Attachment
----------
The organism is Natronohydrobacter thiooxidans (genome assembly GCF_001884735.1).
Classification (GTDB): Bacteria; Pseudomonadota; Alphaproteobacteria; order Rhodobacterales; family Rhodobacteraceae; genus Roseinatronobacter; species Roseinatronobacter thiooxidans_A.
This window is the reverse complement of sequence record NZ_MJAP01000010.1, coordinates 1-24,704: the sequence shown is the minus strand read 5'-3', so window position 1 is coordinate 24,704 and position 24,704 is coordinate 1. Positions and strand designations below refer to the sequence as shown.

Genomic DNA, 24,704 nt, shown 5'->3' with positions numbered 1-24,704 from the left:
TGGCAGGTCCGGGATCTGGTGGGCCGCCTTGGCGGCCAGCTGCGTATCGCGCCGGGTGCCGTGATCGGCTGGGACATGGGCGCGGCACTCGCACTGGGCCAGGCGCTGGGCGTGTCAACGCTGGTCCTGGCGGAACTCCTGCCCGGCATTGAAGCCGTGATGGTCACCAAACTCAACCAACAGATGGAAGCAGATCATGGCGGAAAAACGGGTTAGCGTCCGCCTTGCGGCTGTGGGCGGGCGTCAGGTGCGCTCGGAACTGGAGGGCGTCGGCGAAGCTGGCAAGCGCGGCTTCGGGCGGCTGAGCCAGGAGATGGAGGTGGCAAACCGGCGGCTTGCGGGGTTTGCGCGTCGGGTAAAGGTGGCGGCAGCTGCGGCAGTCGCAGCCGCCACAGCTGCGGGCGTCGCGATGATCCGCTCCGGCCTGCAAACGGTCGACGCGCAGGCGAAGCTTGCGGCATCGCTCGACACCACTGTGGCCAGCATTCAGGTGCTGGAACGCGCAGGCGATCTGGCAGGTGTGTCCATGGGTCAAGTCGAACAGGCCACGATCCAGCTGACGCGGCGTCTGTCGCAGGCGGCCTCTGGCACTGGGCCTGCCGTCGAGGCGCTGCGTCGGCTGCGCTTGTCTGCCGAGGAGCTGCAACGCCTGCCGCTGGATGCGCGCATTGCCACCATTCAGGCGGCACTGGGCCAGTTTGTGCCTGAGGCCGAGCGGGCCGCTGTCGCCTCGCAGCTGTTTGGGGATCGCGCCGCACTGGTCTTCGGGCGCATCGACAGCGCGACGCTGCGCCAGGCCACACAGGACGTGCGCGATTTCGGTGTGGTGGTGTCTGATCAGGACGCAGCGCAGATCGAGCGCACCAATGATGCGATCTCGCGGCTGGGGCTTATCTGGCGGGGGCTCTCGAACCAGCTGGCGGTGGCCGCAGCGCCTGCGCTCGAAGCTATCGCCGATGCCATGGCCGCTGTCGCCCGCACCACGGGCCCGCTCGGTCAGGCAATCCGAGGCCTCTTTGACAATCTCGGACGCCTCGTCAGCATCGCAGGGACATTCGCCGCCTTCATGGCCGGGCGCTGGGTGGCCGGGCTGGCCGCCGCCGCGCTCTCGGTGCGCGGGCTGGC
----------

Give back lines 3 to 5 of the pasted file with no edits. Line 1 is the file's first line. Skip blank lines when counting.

This window is the reverse complement of sequence record NZ_MJAP01000010.1, coordinates 1-24,704: the sequence shown is the minus strand read 5'-3', so window position 1 is coordinate 24,704 and position 24,704 is coordinate 1. Positions and strand designations below refer to the sequence as shown.

Genomic DNA, 24,704 nt, shown 5'->3' with positions numbered 1-24,704 from the left:
TGGCAGGTCCGGGATCTGGTGGGCCGCCTTGGCGGCCAGCTGCGTATCGCGCCGGGTGCCGTGATCGGCTGGGACATGGGCGCGGCACTCGCACTGGGCCAGGCGCTGGGCGTGTCAACGCTGGTCCTGGCGGAACTCCTGCCCGGCATTGAAGCCGTGATGGTCACCAAACTCAACCAACAGATGGAAGCAGATCATGGCGGAAAAACGGGTTAGCGTCCGCCTTGCGGCTGTGGGCGGGCGTCAGGTGCGCTCGGAACTGGAGGGCGTCGGCGAAGCTGGCAAGCGCGGCTTCGGGCGGCTGAGCCAGGAGATGGAGGTGGCAAACCGGCGGCTTGCGGGGTTTGCGCGTCGGGTAAAGGTGGCGGCAGCTGCGGCAGTCGCAGCCGCCACAGCTGCGGGCGTCGCGATGATCCGCTCCGGCCTGCAAACGGTCGACGCGCAGGCGAAGCTTGCGGCATCGCTCGACACCACTGTGGCCAGCATTCAGGTGCTGGAACGCGCAGGCGATCTGGCAGGTGTGTCCATGGGTCAAGTCGAACAGGCCACGATCCAGCTGACGCGGCGTCTGTCGCAGGCGGCCTCTGGCACTGGGCCTGCCGTCGAGGCGCTGCGTCGGCTGCGCTTGTCTGCCGAGGAGCTGCAACGCCTGCCGCTGGATGCGCGCATTGCCACCATTCAGGCGGCACTGGGCCAGTTTGTGCCTGAGGCCGAGCGGGCCGCTGTCGCCTCGCAGCTGTTTGGGGATCGCGCCGCACTGGTCTTCGGGCGCATCGACAGCGCGACGCTGCGCCAGGCCACACAGGACGTGCGCGATTTCGGTGTGGTGGTGTCTGATCAGGACGCAGCGCAGATCGAGCGCACCAATGATGCGATCTCGCGGCTGGGGCTTATCTGGCGGGGGCTCTCGAACCAGCTGGCGGTGGCCGCAGCGCCTGCGCTCGAAGCTATCGCCGATGCCATGGCCGCTGTCGCCCGCACCACGGGCCCGCTCGGTCAGGCAATCCGAGGCCTCTTTGACAATCTCGGACGCCTCGTCAGCATCGCAGGGACATTCGCCGCCTTCATGGCCGGGCGCTGGGTGGCCGGGCTGGCCGCCGCCGCGCTCTCGGTGCGCGGGCTGGC